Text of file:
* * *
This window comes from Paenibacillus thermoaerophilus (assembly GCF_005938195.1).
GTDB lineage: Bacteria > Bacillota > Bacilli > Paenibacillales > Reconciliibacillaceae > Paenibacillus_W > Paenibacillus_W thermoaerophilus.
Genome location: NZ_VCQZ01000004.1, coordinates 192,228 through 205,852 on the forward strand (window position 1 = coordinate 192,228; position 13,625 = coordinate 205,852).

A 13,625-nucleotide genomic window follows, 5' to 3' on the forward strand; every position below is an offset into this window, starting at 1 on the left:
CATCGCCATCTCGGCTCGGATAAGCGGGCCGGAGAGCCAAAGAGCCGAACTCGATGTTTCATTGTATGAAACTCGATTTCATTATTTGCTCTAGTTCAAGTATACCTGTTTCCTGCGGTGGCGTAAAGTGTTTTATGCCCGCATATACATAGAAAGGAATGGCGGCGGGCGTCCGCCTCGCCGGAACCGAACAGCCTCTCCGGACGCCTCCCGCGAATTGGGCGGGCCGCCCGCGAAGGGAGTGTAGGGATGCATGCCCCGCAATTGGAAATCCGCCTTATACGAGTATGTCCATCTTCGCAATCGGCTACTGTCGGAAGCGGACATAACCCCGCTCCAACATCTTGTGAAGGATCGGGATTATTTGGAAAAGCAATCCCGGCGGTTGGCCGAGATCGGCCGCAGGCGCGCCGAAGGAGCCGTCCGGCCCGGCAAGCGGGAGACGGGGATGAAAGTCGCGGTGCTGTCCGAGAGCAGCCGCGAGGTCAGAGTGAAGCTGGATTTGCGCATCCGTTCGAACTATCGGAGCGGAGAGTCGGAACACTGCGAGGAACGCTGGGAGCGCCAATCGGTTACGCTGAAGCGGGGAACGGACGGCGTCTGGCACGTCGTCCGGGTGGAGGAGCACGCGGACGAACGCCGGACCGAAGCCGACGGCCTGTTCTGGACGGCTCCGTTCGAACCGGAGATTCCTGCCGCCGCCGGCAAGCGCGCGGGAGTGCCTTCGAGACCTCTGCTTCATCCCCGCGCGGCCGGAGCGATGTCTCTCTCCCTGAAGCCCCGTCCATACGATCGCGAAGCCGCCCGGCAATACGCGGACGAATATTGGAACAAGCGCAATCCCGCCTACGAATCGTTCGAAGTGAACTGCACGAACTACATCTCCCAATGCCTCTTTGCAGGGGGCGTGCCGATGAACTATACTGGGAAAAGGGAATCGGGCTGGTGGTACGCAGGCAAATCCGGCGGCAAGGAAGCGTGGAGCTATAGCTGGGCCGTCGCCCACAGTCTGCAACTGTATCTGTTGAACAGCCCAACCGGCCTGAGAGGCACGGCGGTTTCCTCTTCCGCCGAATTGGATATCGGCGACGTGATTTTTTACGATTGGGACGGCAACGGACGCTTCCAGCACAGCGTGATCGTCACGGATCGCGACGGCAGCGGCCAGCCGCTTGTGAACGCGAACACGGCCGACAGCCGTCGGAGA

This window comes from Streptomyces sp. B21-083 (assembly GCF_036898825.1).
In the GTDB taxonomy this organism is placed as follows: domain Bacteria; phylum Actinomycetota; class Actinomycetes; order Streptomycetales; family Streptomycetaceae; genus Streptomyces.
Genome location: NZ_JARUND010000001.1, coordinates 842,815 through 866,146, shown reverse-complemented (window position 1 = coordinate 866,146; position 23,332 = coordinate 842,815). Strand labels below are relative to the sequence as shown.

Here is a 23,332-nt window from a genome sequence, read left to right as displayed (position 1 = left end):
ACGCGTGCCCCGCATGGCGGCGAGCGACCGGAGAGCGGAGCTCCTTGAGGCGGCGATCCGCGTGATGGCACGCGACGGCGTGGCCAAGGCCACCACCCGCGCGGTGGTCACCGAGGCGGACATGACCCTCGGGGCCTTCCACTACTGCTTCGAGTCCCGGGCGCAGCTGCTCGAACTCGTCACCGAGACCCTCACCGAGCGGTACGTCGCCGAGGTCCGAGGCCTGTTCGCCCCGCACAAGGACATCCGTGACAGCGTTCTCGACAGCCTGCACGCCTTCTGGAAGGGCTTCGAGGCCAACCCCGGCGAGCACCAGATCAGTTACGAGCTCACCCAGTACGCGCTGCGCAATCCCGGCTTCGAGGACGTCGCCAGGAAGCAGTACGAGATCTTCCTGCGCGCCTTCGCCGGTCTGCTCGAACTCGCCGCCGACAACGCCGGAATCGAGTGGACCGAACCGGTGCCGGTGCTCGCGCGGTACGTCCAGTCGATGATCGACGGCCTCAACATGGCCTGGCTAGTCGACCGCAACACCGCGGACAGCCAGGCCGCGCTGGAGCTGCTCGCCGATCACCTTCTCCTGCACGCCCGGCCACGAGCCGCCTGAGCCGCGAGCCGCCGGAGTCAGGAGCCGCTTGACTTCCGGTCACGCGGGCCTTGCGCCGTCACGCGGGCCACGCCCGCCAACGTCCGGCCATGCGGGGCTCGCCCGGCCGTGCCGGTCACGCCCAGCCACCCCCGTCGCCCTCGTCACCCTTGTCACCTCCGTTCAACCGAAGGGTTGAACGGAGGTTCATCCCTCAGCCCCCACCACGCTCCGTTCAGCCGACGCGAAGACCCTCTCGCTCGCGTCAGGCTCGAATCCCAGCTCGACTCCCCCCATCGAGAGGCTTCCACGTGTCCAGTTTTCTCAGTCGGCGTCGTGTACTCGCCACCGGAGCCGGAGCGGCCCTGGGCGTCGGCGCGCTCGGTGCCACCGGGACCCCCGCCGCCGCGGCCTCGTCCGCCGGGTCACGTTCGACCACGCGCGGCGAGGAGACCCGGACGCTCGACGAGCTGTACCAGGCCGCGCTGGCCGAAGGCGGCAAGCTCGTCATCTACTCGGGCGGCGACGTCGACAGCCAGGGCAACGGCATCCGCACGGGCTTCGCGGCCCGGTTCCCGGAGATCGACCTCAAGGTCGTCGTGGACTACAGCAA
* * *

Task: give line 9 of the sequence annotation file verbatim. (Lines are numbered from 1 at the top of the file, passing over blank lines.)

Here is a 23,332-nt window from a genome sequence, read left to right as displayed (position 1 = left end):